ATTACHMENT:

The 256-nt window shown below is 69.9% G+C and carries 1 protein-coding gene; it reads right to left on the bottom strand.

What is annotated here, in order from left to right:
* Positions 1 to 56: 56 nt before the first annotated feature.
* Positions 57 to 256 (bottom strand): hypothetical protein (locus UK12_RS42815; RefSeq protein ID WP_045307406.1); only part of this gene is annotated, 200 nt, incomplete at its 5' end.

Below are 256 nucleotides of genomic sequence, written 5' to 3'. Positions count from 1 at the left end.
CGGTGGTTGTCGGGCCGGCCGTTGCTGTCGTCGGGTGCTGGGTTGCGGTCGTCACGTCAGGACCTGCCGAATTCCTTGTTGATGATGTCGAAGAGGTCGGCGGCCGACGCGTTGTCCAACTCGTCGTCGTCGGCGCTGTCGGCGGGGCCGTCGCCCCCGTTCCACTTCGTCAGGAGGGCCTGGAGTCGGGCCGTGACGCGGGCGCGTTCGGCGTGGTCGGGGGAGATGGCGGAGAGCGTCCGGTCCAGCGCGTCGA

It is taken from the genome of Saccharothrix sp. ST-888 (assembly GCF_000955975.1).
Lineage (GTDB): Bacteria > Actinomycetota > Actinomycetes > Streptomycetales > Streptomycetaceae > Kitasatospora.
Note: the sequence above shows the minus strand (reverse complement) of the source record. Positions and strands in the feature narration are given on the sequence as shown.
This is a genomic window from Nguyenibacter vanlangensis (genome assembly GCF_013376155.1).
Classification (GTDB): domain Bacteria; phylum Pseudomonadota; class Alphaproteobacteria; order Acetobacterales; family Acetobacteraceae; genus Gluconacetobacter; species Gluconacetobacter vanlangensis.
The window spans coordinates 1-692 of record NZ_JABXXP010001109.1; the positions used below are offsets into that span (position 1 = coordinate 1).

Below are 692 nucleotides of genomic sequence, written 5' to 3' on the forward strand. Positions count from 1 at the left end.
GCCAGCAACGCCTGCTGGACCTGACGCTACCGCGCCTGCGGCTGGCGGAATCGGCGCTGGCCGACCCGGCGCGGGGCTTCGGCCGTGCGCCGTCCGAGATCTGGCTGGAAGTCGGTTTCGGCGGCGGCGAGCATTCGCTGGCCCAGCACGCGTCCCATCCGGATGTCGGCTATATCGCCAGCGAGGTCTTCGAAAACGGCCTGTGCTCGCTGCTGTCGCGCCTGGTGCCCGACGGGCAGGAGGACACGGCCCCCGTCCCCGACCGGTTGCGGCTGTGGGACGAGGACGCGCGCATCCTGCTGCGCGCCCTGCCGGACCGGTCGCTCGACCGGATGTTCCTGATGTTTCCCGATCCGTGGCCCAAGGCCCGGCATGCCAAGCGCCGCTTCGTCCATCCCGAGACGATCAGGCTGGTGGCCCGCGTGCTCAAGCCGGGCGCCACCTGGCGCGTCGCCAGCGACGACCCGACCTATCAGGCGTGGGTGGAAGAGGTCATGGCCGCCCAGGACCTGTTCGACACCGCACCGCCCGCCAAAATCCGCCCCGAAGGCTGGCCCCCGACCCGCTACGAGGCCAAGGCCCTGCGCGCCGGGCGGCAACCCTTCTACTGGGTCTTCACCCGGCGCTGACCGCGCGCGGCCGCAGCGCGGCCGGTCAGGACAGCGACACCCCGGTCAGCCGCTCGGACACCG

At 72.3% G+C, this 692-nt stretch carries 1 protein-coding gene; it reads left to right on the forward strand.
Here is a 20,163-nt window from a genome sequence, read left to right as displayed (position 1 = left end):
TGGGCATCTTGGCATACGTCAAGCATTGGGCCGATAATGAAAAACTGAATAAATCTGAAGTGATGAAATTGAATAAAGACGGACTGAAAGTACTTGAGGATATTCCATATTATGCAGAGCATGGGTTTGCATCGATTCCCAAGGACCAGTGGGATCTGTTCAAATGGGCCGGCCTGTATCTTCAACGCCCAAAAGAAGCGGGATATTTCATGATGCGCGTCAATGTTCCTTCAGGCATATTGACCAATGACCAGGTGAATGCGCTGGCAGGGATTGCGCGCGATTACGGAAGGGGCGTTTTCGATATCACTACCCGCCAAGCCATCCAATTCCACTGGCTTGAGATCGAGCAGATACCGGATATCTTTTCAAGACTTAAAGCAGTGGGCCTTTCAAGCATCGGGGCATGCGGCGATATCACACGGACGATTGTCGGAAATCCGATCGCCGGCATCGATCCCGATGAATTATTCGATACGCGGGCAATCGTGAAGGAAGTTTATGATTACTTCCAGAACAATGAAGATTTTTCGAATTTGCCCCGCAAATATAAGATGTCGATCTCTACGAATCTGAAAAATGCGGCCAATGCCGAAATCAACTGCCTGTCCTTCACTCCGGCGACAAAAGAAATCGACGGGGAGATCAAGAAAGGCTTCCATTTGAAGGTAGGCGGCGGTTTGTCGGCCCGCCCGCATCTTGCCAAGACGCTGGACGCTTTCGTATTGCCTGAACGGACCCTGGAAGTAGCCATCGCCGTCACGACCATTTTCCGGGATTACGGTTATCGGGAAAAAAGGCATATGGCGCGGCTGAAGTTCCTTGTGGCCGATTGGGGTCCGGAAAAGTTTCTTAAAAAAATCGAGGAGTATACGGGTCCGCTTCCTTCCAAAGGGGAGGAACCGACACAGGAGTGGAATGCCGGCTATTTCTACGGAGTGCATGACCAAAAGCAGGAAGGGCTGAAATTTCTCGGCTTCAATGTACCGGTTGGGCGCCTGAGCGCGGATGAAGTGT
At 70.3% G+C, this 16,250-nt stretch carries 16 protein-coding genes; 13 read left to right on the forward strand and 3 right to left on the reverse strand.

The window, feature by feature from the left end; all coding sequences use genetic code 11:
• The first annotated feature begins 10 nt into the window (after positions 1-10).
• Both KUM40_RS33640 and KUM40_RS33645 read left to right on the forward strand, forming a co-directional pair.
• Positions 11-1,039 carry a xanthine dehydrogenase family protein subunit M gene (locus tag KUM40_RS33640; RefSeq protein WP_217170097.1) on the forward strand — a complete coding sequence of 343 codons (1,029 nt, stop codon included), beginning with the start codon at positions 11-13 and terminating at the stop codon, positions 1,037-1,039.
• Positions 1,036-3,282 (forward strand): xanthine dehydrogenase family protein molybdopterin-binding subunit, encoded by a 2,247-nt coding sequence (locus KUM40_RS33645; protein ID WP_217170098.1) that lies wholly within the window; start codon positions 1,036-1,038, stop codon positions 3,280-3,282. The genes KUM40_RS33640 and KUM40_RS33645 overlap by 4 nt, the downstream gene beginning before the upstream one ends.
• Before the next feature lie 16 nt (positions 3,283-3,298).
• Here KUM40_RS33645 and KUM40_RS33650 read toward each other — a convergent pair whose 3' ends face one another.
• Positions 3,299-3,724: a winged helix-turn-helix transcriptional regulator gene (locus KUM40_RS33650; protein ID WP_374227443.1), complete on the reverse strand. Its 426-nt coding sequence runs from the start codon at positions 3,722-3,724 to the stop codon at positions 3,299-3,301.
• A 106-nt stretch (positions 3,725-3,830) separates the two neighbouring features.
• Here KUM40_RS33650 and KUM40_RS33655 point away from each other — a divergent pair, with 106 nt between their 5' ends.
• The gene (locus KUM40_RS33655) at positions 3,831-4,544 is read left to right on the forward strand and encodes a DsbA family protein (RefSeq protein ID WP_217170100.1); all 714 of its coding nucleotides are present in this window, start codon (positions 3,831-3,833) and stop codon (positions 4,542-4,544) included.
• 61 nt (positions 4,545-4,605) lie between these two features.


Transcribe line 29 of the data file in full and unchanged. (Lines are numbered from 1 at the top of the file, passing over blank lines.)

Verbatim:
• The gene (locus KUM40_RS33655) at positions 3,831-4,544 is read left to right on the forward strand and encodes a DsbA family protein (RefSeq protein ID WP_217170100.1); all 714 of its coding nucleotides are present in this window, start codon (positions 3,831-3,833) and stop codon (positions 4,542-4,544) included.